Kenyan Challenger Says No Violence If President Vote Is Fair

  • Odinga says supporters may revolt if August election is rigged
  • Poll suggests incumbent Kenyatta has plurality of vote for now

Kenyan opposition leader Raila Odinga pledged to keep his bid to unseat President Uhuru Kenyatta free of violence, while warning that his supporters may rise up if they suspect rigging.

“We do not expect any violence,” Odinga told reporters in Nairobi, the capital, on Tuesday. “It’s not in our hands. If elections are free and fair, I don’t think there would be any. Violence will come if somebody interferes with the electoral process.”

“If we lose fairly, we will accept,” said Odinga, who leads a five-party coalition that’s contesting the Aug. 8 vote.

Kenyatta would take 47 percent of the vote if elections were held now, pollster Ipsos Kenya said in a survey published Tuesday. That compares to 42 percent support for Odinga, Ipsos research analyst Tom Wolf said. Respondents in 76 percent of households said economic conditions worsened in the past three months, citing rising costs of living.

Potential violence surrounding Kenyan elections is a source of nervousness for investors. The International Monetary Fund has warned that the vote may lead to slower growth in the $69.4 billion economy this year. The IMF cut its 2017 growth forecast for Kenya to 5.3 percent from 6.1 percent, citing heightened political instability due to the ballot.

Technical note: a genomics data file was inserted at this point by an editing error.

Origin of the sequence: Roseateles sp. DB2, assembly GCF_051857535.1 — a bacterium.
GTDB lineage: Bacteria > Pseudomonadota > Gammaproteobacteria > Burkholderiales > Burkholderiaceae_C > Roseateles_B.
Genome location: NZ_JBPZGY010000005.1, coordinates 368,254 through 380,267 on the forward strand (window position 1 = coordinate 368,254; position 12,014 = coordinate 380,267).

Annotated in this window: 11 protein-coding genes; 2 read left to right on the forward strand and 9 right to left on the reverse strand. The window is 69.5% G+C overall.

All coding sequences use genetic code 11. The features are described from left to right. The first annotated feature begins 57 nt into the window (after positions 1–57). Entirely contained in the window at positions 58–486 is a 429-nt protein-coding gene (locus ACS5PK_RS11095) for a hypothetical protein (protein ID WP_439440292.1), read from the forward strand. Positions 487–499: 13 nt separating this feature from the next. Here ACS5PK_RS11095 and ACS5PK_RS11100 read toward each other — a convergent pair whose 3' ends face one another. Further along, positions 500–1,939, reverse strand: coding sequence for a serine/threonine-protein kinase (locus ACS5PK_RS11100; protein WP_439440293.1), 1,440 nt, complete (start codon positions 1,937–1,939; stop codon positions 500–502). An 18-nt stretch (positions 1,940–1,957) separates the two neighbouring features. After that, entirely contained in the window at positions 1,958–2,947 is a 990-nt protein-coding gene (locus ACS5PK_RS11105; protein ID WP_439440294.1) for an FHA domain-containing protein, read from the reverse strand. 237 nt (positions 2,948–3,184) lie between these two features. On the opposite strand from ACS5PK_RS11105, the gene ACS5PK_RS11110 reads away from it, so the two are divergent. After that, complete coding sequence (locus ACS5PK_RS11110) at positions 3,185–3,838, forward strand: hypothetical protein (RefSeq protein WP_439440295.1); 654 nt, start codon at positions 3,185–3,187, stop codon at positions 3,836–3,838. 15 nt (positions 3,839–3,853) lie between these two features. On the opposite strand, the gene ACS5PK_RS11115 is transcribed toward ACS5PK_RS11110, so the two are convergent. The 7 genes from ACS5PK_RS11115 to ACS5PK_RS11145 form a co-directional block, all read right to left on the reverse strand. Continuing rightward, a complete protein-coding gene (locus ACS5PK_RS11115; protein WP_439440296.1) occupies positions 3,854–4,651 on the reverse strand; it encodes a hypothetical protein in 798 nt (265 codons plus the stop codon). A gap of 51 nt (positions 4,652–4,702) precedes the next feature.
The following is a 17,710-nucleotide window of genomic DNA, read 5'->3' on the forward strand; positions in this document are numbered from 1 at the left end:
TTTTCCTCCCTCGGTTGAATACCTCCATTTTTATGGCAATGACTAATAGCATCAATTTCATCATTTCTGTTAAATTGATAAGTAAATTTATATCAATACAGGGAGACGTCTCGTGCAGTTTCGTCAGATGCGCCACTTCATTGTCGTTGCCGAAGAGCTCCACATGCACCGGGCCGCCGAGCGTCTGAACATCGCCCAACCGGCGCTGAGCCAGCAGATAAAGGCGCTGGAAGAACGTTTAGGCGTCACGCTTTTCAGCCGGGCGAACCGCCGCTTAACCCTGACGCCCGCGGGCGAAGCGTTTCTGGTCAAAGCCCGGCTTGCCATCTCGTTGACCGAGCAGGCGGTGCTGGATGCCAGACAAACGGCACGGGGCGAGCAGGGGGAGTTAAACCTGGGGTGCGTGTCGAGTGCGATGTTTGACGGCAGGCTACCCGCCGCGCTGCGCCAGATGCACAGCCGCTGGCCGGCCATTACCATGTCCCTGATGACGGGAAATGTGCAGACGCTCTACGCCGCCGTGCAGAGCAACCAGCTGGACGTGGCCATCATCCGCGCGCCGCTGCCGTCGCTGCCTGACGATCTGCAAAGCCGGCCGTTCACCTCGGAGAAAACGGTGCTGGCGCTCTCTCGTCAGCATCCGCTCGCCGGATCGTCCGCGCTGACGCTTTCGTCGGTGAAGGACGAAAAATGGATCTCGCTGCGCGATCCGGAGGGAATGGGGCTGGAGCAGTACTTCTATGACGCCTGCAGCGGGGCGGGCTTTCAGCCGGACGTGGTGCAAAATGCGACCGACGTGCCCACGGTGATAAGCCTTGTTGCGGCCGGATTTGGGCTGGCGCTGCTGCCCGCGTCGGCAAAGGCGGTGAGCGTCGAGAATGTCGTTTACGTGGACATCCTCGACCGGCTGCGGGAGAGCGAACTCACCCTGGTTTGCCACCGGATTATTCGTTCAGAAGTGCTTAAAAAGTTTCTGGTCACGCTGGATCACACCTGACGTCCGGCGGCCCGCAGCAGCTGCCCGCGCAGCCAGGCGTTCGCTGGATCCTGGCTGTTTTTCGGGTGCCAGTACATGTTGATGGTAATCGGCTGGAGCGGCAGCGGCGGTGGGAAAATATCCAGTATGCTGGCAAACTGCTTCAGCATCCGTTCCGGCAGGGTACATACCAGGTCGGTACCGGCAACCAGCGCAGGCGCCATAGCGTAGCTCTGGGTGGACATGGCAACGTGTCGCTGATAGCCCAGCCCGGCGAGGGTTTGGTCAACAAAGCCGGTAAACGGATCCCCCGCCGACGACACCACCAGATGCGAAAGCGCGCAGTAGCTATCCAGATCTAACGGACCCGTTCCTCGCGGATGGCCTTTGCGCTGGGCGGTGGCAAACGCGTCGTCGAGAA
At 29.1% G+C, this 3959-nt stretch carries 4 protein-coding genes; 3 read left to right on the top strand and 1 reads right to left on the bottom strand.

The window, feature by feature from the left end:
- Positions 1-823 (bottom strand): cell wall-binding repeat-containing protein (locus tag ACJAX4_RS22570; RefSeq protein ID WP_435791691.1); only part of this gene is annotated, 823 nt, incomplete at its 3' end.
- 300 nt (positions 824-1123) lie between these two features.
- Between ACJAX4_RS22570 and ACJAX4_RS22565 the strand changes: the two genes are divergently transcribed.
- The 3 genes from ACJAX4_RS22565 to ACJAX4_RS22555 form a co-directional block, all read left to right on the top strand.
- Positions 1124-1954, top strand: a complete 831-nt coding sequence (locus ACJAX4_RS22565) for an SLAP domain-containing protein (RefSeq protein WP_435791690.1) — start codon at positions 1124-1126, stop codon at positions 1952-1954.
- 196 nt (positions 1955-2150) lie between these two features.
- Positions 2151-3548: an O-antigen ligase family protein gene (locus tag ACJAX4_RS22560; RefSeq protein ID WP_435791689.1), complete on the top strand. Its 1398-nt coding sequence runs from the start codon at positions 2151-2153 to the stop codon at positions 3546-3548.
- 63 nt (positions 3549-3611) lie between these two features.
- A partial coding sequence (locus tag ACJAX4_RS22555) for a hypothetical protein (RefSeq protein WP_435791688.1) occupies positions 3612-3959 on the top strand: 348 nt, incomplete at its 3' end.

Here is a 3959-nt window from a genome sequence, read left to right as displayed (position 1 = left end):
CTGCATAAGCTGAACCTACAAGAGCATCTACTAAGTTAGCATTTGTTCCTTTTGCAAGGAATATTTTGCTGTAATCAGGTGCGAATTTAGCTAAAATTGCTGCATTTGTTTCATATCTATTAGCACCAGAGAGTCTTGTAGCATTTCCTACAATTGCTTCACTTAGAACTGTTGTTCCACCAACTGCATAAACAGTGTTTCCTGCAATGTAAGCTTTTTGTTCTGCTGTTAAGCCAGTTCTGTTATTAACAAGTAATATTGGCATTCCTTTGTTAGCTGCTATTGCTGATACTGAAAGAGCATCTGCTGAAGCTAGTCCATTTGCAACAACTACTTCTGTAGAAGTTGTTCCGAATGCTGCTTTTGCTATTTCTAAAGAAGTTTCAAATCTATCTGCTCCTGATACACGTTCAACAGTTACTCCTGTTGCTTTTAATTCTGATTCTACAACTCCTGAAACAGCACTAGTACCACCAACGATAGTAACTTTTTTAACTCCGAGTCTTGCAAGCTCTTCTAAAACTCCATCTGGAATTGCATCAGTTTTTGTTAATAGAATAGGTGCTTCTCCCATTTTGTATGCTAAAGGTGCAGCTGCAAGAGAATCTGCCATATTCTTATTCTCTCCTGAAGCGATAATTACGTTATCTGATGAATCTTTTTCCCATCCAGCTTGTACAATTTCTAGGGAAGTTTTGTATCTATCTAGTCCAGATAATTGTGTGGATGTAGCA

A dispute between supporters of rival parties about the outcome of Kenya’s 2007 national vote triggered unrest that left at least 1,100 people dead and led 350,000 to flee their homes.

Equal Support

Kenyatta, 55, is seeking a second, five-year term after winning the 2013 presidential election with 50.07 percent of the vote, when Odinga, a former premier, received 43.3 percent. The opposition disputes the outcome, citing rigging.

Odinga and Kenyatta enjoy near-equal support among ethnic voting blocs. If the opposition coalition boosts turnout in swing counties by 10 percent on voting day, it may be able to force a run-off, said Emma Gordon, senior analyst at Bath, England-based Verisk Maplecroft.

Odinga said he would allocate funds for low-cost housing targeting 60 percent of urban dwellers who live in slums and offer business loans and grants to young people. His government would negotiate better, “value for money” investment deals with China, he said.

“We will not exclude our traditional partners, the West, in favor of China,” Odinga said. “We will do business with all investors. We want to open up new markets for our goods, but we will trade in our best interests.”

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